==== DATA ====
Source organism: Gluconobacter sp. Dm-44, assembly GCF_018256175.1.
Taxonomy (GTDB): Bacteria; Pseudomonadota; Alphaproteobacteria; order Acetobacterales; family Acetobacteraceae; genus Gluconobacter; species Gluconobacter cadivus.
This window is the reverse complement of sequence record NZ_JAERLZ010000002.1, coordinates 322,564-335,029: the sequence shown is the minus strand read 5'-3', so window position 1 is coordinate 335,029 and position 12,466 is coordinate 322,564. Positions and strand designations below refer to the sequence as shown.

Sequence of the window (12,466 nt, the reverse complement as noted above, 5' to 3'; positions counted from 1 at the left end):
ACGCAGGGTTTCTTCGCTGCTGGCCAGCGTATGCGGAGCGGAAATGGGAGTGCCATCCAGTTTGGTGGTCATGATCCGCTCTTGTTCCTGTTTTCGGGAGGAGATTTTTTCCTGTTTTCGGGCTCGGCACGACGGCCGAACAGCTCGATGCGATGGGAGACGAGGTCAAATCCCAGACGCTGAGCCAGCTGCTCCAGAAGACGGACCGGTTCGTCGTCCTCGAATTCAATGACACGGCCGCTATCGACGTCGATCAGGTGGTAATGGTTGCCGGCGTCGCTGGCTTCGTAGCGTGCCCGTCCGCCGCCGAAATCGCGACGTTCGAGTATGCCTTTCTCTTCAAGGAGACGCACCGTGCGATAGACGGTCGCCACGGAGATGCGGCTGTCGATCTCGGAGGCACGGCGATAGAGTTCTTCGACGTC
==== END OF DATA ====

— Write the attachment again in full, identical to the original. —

Source organism: Gluconobacter sp. Dm-44, assembly GCF_018256175.1.
Taxonomy (GTDB): Bacteria; Pseudomonadota; Alphaproteobacteria; order Acetobacterales; family Acetobacteraceae; genus Gluconobacter; species Gluconobacter cadivus.
This window is the reverse complement of sequence record NZ_JAERLZ010000002.1, coordinates 322,564-335,029: the sequence shown is the minus strand read 5'-3', so window position 1 is coordinate 335,029 and position 12,466 is coordinate 322,564. Positions and strand designations below refer to the sequence as shown.

Sequence of the window (12,466 nt, the reverse complement as noted above, 5' to 3'; positions counted from 1 at the left end):
ACGCAGGGTTTCTTCGCTGCTGGCCAGCGTATGCGGAGCGGAAATGGGAGTGCCATCCAGTTTGGTGGTCATGATCCGCTCTTGTTCCTGTTTTCGGGAGGAGATTTTTTCCTGTTTTCGGGCTCGGCACGACGGCCGAACAGCTCGATGCGATGGGAGACGAGGTCAAATCCCAGACGCTGAGCCAGCTGCTCCAGAAGACGGACCGGTTCGTCGTCCTCGAATTCAATGACACGGCCGCTATCGACGTCGATCAGGTGGTAATGGTTGCCGGCGTCGCTGGCTTCGTAGCGTGCCCGTCCGCCGCCGAAATCGCGACGTTCGAGTATGCCTTTCTCTTCAAGGAGACGCACCGTGCGATAGACGGTCGCCACGGAGATGCGGCTGTCGATCTCGGAGGCACGGCGATAGAGTTCTTCGACGTC